Politicians can perform marriage under Georgia House legislation

ATLANTA — You may now kiss ... my constituent?

The Georgia House voted Thursday to give some of the state’s top politicians the power to perform marriages in a surprise move that caught some lawmakers off guard.

House Speaker Glenn Richardson’s plan would allow the governor, lieutenant governor, speaker of the House and constitutional officers to preside at weddings.

“It wasn’t very long ago I noticed our governor was asked to perform a marriage ceremony and he wasn’t allowed to do that,” Richardson said, explaining his motivation.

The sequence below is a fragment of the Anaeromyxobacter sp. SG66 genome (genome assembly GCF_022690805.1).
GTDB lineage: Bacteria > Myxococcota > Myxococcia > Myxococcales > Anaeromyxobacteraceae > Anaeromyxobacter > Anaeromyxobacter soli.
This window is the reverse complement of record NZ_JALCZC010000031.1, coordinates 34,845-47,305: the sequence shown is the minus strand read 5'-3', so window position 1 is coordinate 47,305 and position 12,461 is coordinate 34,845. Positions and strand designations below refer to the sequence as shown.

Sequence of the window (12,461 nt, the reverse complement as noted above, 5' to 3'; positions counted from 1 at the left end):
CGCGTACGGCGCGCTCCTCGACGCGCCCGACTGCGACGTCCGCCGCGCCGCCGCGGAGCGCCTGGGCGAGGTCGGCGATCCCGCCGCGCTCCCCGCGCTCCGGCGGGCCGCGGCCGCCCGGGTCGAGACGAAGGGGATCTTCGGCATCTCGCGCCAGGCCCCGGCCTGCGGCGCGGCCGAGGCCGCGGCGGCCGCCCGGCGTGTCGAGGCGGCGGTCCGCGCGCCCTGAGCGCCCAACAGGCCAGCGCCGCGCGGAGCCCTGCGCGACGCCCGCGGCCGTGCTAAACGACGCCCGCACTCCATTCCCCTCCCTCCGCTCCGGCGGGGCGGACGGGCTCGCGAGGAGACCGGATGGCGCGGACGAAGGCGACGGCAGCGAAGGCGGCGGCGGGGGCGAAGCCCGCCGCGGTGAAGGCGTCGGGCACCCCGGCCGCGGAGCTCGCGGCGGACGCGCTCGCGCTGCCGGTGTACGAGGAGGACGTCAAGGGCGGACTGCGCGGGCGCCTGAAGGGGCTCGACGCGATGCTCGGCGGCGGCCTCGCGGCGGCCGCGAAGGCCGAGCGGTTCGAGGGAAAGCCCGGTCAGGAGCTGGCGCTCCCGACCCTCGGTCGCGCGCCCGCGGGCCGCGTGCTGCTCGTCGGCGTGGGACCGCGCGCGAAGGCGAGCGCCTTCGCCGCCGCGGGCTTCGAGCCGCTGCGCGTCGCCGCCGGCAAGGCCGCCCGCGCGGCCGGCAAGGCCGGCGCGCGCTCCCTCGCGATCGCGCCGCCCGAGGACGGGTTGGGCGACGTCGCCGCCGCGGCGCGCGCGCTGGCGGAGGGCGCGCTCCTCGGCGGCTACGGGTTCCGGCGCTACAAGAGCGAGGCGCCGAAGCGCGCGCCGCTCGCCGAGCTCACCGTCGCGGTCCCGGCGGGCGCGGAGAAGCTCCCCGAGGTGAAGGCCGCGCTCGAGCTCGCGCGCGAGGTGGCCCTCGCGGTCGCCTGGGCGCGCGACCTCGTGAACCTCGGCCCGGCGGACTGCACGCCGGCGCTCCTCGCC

The effort was tacked onto a separate proposal designed to urge couples to get tested for sickle cell disease before marrying. It passed by a 155-1 vote and now moves to the Senate.

State Rep. Bobby Franklin, the lone critic, knocked lawmakers for interfering in nuptials.

“Marriage isn’t a function of the government — that’s a family function, not a civil government function,” said Franklin, a Marietta Republican.

“We don’t need to be saying who can or cannot perform marriages. We just are compounding the error.”

Georgia law now allows judges to preside over marriages, but doesn’t extend that power to elected officials.

Richardson’s plan would do so by allowing any current or former constitutional officer to perform weddings.

That means Georgia’s secretary of state, school superintendent, attorney general, and commissioners of labor, agriculture and insurance.

It also would include the House Speaker Pro Tem, the Senate President Pro Tem, the clerk of the House and the Secretary of the Senate.

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